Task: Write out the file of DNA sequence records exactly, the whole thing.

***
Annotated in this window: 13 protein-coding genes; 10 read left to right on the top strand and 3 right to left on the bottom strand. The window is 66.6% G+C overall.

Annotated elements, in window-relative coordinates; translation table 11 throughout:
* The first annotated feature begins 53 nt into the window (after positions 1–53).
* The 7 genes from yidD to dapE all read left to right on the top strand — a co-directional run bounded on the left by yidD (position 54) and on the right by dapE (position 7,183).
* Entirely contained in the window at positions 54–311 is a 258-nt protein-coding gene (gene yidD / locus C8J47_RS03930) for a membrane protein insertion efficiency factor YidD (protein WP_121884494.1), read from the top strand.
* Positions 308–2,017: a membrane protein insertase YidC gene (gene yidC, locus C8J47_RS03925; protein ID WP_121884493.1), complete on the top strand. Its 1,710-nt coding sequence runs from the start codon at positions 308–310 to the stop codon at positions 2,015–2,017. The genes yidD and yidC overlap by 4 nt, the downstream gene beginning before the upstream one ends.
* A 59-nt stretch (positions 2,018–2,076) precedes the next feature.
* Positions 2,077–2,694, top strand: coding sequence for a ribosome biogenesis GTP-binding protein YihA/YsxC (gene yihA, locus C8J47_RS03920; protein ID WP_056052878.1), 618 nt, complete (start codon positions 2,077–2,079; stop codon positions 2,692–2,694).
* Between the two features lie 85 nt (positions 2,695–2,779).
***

Annotated in this window: 13 protein-coding genes; 10 read left to right on the top strand and 3 right to left on the bottom strand. The window is 66.6% G+C overall.

Annotated elements, in window-relative coordinates; translation table 11 throughout:
* The first annotated feature begins 53 nt into the window (after positions 1–53).
* The 7 genes from yidD to dapE all read left to right on the top strand — a co-directional run bounded on the left by yidD (position 54) and on the right by dapE (position 7,183).
* Entirely contained in the window at positions 54–311 is a 258-nt protein-coding gene (gene yidD / locus C8J47_RS03930) for a membrane protein insertion efficiency factor YidD (protein WP_121884494.1), read from the top strand.
* Positions 308–2,017: a membrane protein insertase YidC gene (gene yidC, locus C8J47_RS03925; protein ID WP_121884493.1), complete on the top strand. Its 1,710-nt coding sequence runs from the start codon at positions 308–310 to the stop codon at positions 2,015–2,017. The genes yidD and yidC overlap by 4 nt, the downstream gene beginning before the upstream one ends.
* A 59-nt stretch (positions 2,018–2,076) precedes the next feature.
* Positions 2,077–2,694, top strand: coding sequence for a ribosome biogenesis GTP-binding protein YihA/YsxC (gene yihA, locus C8J47_RS03920; protein ID WP_056052878.1), 618 nt, complete (start codon positions 2,077–2,079; stop codon positions 2,692–2,694).
* Between the two features lie 85 nt (positions 2,695–2,779).